Included in the fixes is an update to WebKit, the open source HTML rendering engine which Apple created and is also used in Google Chrome. Apple updated iTunes recently with a very similar set of WebKit fixes as those found in iOS 6. Apple describes the WebKit vulnerabilities by saying that “Visiting a maliciously crafted website may lead to an unexpected application termination or arbitrary code execution.” Which it explains is due to “multiple memory corruption issues existed in WebKit. These issues are addressed through improved memory handling.”

Other WebKit fixes also include several cross-site scripting fixes and better URL handling. According to Apple the Unicode fonts embedded in Safari could can been used to create a URL which contains look-alike characters. These look-alike characters can be used by a malicious website to direct the user to a spoofed site that visually appears to be a legitimate domain.

Apple also spent some time fixing issues with passcode which can be set from within iOS to stop unwanted access to the device. This included a design flaw in the support for viewing photos that were taken while the screen was locked. Previously to determine which photos should be displayed the passcode lock checked the time at which the device was locked and compared it to the time that a photo was taken. However, by spoofing the current time an attacker could gain access to photos that were taken before the device was locked. To fix this, iOS now explicitly keeps track of the photos that were taken while the device was locked.

Other fixes are:

  • CFNetwork – An issue existed in CFNetwork’s handling of malformed URLs. CFNetwork may send requests to an incorrect hostname, resulting in the disclosure of sensitive information. This issue was addressed through improvements to URL handling.
  • CoreGraphics – Multiple vulnerabilities existed in FreeType, the most serious of which may lead to arbitrary code execution when processing a maliciously crafted font. These issues were addressed by updating FreeType to version 2.4.9. Further information is available via the FreeType site at http://www.freetype.org/
  • CoreMedia – An uninitialized memory access existed in the handling of Sorenson encoded movie files. This issue was addressed through improved memory initialization.
  • DHCP – Upon connecting to a Wi-Fi network, iOS may broadcast MAC addresses of previously accessed networks per the DNAv4 protocol. This issue was addressed by disabling DNAv4 on unencrypted Wi-Fi networks.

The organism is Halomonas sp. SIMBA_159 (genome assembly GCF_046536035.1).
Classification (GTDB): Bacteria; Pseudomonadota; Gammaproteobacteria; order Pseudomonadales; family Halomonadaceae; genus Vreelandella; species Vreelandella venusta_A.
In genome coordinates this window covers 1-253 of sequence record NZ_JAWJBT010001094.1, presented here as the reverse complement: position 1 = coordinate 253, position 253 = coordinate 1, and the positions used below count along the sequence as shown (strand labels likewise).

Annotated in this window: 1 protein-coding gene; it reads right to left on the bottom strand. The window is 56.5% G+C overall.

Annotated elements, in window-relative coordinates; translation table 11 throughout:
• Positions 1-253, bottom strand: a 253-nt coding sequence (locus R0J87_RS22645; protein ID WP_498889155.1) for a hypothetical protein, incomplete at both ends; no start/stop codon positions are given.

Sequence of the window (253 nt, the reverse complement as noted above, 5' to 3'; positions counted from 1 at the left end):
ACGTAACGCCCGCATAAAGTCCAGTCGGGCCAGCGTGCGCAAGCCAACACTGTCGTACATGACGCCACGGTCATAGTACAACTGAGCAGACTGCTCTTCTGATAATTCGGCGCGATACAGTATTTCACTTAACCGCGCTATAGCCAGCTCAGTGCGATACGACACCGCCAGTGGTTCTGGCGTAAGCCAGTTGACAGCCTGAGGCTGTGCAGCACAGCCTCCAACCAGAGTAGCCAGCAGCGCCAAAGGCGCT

• ImageIO – A buffer overflow existed in libtiff’s handling of ThunderScan encoded TIFF images. This issue was addressed by updating libtiff to version 3.9.5.
  • ImageIO – Multiple memory corruption issues existed in libpng’s handling of PNG images. These issues were addressed through improved validation of PNG images.
  • ImageIO – A double free issue existed in ImageIO’s handling of JPEG images. This issue was addressed through improved memory management.
  • ImageIO – An integer overflow issue existed in libTIFF’s handling of TIFF images. This issue was addressed through improved validation of TIFF images.
  • International Components for Unicode – A stack buffer overflow existed in the handling of ICU locale IDs. This issue was addressed through improved bounds checking.
  • IPSec – A buffer overflow existed in the handling of racoon configuration files. This issue was addressed through improved bounds checking.
  • Kernel – An invalid pointer dereference issue existed in the kernel’s handling of packet filter ioctls. This may allow an attacker to alter kernel memory. This issue was addressed through improved error handling.
  • Kernel – An uninitialized memory access issue existed in the Berkeley Packet Filter interpreter, which led to the disclosure of memory content. This issue was addressed through improved memory initialization.
  • libxml – Multiple vulnerabilities existed in libxml, the most serious of which may lead to an unexpected application termination or arbitrary code execution. These issues were addressed by applying the relevant upstream patches.
  • Mail – A logic issue existed in Mail’s handling of attachments. If a subsequent mail attachment used the same Content-ID as a previous one, the previous attachment would be displayed, even in the case where the 2 mails originated from different senders. This could facilitate some spoofing or phishing attacks. This issue was addressed through improved handling of attachments.
  • Mail – A logic issue existed in Mail’s use of Data Protection on email attachments. This issue was addressed by properly setting the Data Protection class for email attachments.
  • Mail – S/MIME signed messages displayed the untrusted ‘From’ address, instead of the name associated with the message signer’s identity. This issue was addressed by displaying the address associated with the message signer’s identity when it is available.
  • Messages – When a user had multiple email addresses associated with iMessage, replying to a message may have resulted in the reply being sent from a different email address. This may disclose another email address associated to the user’s account. This issue was addressed by always replying from the email address the original message was sent to.
  • Office – Viewer An information disclosure issue existed in the support for viewing Microsoft Office files. When viewing a document, the Office Viewer would write a temporary file containing data from the viewed document to the temporary directory of the invoking process. For an application that uses data protection or other encryption to protect the user’s files, this could lead to information disclosure. This issue was addressed by avoiding creation of temporary files when viewing Office documents.